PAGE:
Please note that Mommsen uses the AUC chronology (Ab Urbe Condita), i.e. from the founding of the City of Rome. You can use this reference table to have the B.C. dates
From: The History of Rome, by Theodor Mommsen
Translated with the sanction of the author by William Purdie Dickson
His main support still lay in his own forces, with which the king hoped, before the Romans should arrive in Asia, to make himself master of their possessions there; especially as the financial distress produced in the province of Asia by the Sullan war-tribute, the aversion of Bithynia towards the new Roman government, and the elements of combustion left behind by the desolating war recently brought to a close in Cilicia and Pamphylia, opened up favourable prospects to a Pontic invasion. There was no lack of stores; 2,000,000 -medimni- of grain lay in the royal granaries. The fleet and the men were numerous and well exercised, particularly the Bastarnian mercenaries, a select corps which was a match even for Italian legionaries. On this occasion also it was the king who took the offensive.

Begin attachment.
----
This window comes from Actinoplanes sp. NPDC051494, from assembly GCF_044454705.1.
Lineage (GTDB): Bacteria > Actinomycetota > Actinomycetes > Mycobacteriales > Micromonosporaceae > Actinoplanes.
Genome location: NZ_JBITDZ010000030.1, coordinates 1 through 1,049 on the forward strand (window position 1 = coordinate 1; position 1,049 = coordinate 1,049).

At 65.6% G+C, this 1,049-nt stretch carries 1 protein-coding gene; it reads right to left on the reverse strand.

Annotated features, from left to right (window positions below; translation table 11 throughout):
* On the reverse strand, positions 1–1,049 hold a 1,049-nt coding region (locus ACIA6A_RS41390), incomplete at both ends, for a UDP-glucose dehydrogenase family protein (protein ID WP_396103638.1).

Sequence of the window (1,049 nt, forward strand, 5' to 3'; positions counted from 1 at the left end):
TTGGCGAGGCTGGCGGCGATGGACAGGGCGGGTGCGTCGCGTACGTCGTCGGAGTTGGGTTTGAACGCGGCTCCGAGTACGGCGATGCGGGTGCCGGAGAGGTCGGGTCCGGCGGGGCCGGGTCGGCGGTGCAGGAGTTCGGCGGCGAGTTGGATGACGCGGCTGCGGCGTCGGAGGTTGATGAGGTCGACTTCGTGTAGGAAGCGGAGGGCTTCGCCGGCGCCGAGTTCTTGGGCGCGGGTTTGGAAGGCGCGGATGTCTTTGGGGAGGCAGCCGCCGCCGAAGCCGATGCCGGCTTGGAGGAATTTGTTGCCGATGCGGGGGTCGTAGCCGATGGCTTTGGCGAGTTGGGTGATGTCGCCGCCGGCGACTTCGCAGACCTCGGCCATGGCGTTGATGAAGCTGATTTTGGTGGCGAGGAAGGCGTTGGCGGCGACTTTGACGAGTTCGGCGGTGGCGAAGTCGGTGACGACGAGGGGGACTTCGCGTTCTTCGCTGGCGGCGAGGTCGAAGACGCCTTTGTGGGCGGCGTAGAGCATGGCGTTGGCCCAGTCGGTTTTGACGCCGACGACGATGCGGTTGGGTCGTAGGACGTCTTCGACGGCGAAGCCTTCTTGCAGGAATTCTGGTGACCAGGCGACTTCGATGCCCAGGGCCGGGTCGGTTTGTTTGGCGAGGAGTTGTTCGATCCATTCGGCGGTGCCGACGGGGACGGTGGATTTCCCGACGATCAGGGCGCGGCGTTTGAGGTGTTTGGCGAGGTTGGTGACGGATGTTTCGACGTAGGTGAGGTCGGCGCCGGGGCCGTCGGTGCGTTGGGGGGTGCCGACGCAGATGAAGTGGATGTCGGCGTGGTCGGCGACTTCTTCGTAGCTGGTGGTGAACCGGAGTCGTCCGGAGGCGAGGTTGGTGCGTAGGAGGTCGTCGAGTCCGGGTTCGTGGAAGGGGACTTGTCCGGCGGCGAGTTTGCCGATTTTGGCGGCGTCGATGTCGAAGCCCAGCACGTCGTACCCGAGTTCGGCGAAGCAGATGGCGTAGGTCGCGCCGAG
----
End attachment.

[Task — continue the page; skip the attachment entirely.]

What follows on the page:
A corps under Diophantus advanced into Cappadocia, to occupy the fortresses there and to close the way to the kingdom of Pontus against the Romans; the leader sent by Sertorius, the propraetor Marcus Marius, went in company with the Pontic officer Eumachus to Phrygia, with a view to rouse the Roman province and the Taurus mountains to revolt; the main army, above 100,000 men with 16,000 cavalry and 100 scythe-chariots, led by Taxiles and Hermocrates under the personal superintendence of the king, and the war-fleet of 400 sail commanded by Aristonicus, moved along the north coast of Asia Minor to occupy Paphlagonia and Bithynia.
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Reference address : https://www.ellopos.net/elpenor/rome/5-02-rule-sullan-restoration.asp?pg=26